‘Fully-vaccinated’ in New York could eventually mean having your booster

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ROCHESTER, N.Y. (WHEC) — One year ago Tuesday the very first shot of the COVID vaccine in the United States was given to a nurse in New York.

Twelve months later, Gov. Kathy Hochul says we are in the middle of another holiday surge and she showed the numbers to back it up.

Hochul also said the definition of being fully vaccinated in New York might change.

Right now you’re considered fully vaccinated if you have your first and second shot. The governor said she believes that will change to include the booster shot.

Gov. Hochul said she wants to be "rational" about this change and not complicate the issue especially when 30% of eligible people in New York still don’t have their first shot.

"I believe at some point we’ll be making a determination that fully boosted constitutes fully vaccinated," Hochul said.

The Holiday Surge

This is why the governor calls this the holiday surge.

"Our state-wide New York State average has gone up 58% since Thanksgiving," Hochul said at her COVID briefing Tuesday. "Hospitalizations are up 70% since Thanksgiving."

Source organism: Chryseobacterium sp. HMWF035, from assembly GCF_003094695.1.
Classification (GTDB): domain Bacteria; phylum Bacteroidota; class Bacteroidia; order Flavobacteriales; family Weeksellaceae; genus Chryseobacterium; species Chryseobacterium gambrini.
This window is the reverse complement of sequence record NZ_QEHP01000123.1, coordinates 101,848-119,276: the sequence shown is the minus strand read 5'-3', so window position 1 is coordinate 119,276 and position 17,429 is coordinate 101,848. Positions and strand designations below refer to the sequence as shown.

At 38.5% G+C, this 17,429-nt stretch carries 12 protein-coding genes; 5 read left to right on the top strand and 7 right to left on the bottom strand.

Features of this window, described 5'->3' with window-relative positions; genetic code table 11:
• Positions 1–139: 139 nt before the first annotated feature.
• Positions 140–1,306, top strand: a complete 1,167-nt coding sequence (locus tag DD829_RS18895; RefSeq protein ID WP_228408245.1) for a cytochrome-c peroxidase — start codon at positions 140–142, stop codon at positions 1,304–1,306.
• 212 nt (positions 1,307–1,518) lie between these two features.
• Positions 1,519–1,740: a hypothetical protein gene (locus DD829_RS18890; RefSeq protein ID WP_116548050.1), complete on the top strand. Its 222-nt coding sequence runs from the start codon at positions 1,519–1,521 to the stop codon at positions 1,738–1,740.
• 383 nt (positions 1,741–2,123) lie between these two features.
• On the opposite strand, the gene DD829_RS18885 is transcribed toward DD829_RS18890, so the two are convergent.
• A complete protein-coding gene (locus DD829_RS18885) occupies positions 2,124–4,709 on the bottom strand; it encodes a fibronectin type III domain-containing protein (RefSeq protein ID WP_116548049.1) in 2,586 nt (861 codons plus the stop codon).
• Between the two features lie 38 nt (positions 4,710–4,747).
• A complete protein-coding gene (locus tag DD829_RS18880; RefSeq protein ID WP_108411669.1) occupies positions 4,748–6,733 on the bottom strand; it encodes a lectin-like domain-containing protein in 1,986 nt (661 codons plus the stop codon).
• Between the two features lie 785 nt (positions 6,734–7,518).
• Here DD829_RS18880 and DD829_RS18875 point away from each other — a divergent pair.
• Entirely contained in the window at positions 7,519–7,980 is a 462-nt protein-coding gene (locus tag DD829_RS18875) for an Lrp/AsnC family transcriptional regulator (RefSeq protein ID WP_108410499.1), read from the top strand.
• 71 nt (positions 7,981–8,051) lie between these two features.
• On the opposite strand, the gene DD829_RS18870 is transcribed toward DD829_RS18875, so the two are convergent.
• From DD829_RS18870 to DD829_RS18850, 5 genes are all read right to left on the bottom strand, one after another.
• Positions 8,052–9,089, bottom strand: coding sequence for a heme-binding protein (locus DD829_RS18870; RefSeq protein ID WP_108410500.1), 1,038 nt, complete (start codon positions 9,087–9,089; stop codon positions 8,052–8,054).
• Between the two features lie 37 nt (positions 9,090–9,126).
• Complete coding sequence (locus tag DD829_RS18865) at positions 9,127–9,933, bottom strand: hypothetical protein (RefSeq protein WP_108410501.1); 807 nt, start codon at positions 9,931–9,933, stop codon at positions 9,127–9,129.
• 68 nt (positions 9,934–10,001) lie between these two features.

The state rule of either masking indoors or requiring proof of vaccination started Monday. In her briefing, Governor Hochul invited people to join her including Danny Deutch.

Deutch owns Abilene Bar and Lounge downtown and has had this rule since May — you have to be vaccinated to get in.

"And we’re going to keep that going and we think it’s the right thing to do," he said.

Friday, we interviewed Don Swartz, owner of Veneto’s restaurant on East Avenue who says he will not ask for proof of vaccination.

"I don’t want to know what your vaccination status is," Swartz said. "I don’t want to know what your medical history is."

The governor’s data show the Finger Lakes region has the third-lowest percentage of cases per 100,000 people Upstate.

However, it has the second least number of available hospital beds.

The governor was asked why she didn’t pinpoint the masking and vaccination rules to hot spots in New York.

"According to the CDC the entire state is a high transmission [area]," she said.

The week after Thanksgiving, 31,000 people in the Finger Lakes region got their booster shot.

That is the highest week on record, but the data shows only 30% of people eligible for the booster have it.